Robin Williams, an actor, stand-up comic and screen writer for more than 36 years best known for his roles in Mrs. Doubtfire, Jumanji and Good Will Hunting, but also as the voice of the Genie in Aladdin and Ramon/ Lovelace in Happy Feet, died on Monday August 11th from suicide by hanging himself. For the past day, I’ve seen and heard many a “R.I.P Mrs. Doubtfire, Genie from Aladdin”
My initial reaction is one of pain, as a man’s life has seemingly been reduced to movie characters. It is also telling, and oddly beautiful, since Williams’ most remembered roles were much bigger than simply a movie character. His characters felt real and brought an immense amount of joy and laughter to hearts of children and adults alike.
But Robin Williams was real. He was a man with daddy issues, bullied in middle school who started telling jokes to his mother to get her to notice him. He had what is now described as “love me syndrome” he wanted and needed everyone that met him to fall in love with him. And fall in love we did, we loved his presence, we loved how he made us feel, most importantly we loved his voices and the oddball gestures he could pull off effortlessly.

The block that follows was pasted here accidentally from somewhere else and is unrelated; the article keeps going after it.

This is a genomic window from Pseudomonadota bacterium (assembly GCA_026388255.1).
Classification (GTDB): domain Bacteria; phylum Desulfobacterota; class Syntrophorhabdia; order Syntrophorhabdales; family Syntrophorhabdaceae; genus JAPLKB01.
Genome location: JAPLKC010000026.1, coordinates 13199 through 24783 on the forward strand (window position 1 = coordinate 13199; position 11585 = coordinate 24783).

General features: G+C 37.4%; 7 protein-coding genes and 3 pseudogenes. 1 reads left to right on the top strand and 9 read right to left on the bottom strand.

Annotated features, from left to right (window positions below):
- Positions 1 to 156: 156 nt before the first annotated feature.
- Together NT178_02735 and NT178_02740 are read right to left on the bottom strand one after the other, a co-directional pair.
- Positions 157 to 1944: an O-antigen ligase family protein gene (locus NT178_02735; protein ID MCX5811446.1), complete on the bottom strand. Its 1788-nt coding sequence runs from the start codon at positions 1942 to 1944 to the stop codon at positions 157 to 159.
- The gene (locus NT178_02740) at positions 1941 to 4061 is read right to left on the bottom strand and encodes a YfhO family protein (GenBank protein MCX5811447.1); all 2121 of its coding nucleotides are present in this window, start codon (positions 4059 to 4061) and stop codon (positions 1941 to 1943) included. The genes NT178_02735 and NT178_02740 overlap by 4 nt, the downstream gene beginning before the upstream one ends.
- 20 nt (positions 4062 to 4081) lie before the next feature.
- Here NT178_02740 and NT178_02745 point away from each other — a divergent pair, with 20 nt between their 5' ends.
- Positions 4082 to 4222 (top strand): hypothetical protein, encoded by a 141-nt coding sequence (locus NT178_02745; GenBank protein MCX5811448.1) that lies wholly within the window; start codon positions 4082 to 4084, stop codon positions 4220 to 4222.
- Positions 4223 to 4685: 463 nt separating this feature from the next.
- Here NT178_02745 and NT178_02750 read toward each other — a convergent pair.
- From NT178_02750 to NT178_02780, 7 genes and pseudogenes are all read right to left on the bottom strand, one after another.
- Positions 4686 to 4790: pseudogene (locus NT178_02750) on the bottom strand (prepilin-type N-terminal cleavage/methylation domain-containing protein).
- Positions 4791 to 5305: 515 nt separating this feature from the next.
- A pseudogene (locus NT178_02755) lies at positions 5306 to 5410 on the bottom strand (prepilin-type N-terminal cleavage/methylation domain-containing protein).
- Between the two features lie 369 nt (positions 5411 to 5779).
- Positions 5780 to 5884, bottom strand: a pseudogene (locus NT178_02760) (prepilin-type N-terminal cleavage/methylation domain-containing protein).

Robin Williams made me laugh so many times. When I was a kid, having problems of my own, feeling unpleasantly different from the people who populated my world, I found sanctuary watching this guy on TV who was celebrated for being a weirdo; for being an oddball; for being silly. He was praised for having a mind that produced delightful absurdities with great speed. No one told him to be quiet. No one tried to make him act like everyone else.
Not too long ago, I learnt that one of the most strikingly distinct human attributes is our inability to see ourselves as others see us so it’s sad that in those final moments Robin couldn’t see himself through our eyes, see the man we grew up with and adored. It’s also sad that it takes death to draw us back to our childhood heroes, to remind us that those who give are often most in need of receiving. To remind us that sometimes…even most times, a smile on the lips and laughter in the eyes are simply masks that cover the soul that’s hurting inside.
From the entire Sodas&Popcorn team, R.I.P Robin Williams. The world just got a lot less funny. Guess you had to go see about eternity.
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